Vancouver, BC [September 10, 2021] – While a majority of Canadians tuned in to this year’s Summer Olympics, almost two-in-five event watchers report that they did not pay as much attention to the competition as they had in the past, a new Research Co. poll has found.
 
In the online survey of a representative national sample, 58% of Canadians say they watched at least some coverage of the most recent Summer Olympics, which were held in Tokyo earlier this year.
 
Canadians aged 18-to-34 were more likely to watch the Summer Olympics (62%) than their counterparts aged 55 and over (58%) and aged 35-to-54 (56%).
 
Among those Canadians who tuned in to the Tokyo 2020 games, almost two-in-five (38%) admit that they watched less coverage than in past Summer Olympics. A similar proportion (40%) enjoyed the same amount as in previous editions, while 21% say they watched more coverage.
 
While 46% of Canadians aged 55 and over say they watched fewer Olympic events this year, one third of those aged 18-to-34 (33%) say they were exposed to more coverage in 2021.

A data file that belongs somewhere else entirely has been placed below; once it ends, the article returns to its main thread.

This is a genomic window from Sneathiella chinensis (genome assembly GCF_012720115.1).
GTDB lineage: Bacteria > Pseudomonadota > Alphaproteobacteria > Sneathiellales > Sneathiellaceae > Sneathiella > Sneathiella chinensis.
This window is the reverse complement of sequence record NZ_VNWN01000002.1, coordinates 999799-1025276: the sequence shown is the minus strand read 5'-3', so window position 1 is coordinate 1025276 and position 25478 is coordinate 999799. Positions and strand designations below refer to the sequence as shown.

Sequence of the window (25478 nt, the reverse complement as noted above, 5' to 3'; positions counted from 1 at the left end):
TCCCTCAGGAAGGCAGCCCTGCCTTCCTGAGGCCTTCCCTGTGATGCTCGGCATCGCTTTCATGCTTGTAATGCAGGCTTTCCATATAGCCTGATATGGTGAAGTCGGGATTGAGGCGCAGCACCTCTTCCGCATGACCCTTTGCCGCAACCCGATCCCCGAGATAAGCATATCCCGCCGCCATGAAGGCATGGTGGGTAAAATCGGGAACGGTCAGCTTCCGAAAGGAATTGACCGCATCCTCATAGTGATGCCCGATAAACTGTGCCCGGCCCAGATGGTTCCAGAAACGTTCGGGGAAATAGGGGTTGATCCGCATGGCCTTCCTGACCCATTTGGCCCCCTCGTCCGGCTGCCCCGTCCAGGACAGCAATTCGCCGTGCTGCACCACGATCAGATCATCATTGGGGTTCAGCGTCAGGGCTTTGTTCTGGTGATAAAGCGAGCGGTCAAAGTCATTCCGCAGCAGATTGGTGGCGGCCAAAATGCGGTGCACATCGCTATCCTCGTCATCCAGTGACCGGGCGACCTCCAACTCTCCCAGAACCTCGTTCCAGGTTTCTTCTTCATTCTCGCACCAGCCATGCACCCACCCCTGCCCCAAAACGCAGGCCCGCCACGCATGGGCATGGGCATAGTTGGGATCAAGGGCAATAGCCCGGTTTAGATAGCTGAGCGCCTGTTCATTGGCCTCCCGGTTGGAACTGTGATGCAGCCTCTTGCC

Canadians who watched television coverage were asked about the platforms they relied upon. Across the country, more than half of the time spent on Tokyo 2020 (52%) was enjoyed live on television, while 24% amounted to tape delayed broadcasts.
 
Just under a quarter of the time that Canadians spent watching the games (24%) took place via streaming, either live (12%) or tape delayed (also 12%).
 
“There are some sizeable age differences when it comes to the platforms that Canadians used to watch events during the Tokyo 2020 games,” says Mario Canseco, President of Research Co. “While Canadians aged 55 and over relied on streaming only 17% of the time, the proportion rises to 39% for those aged 18-to-34.”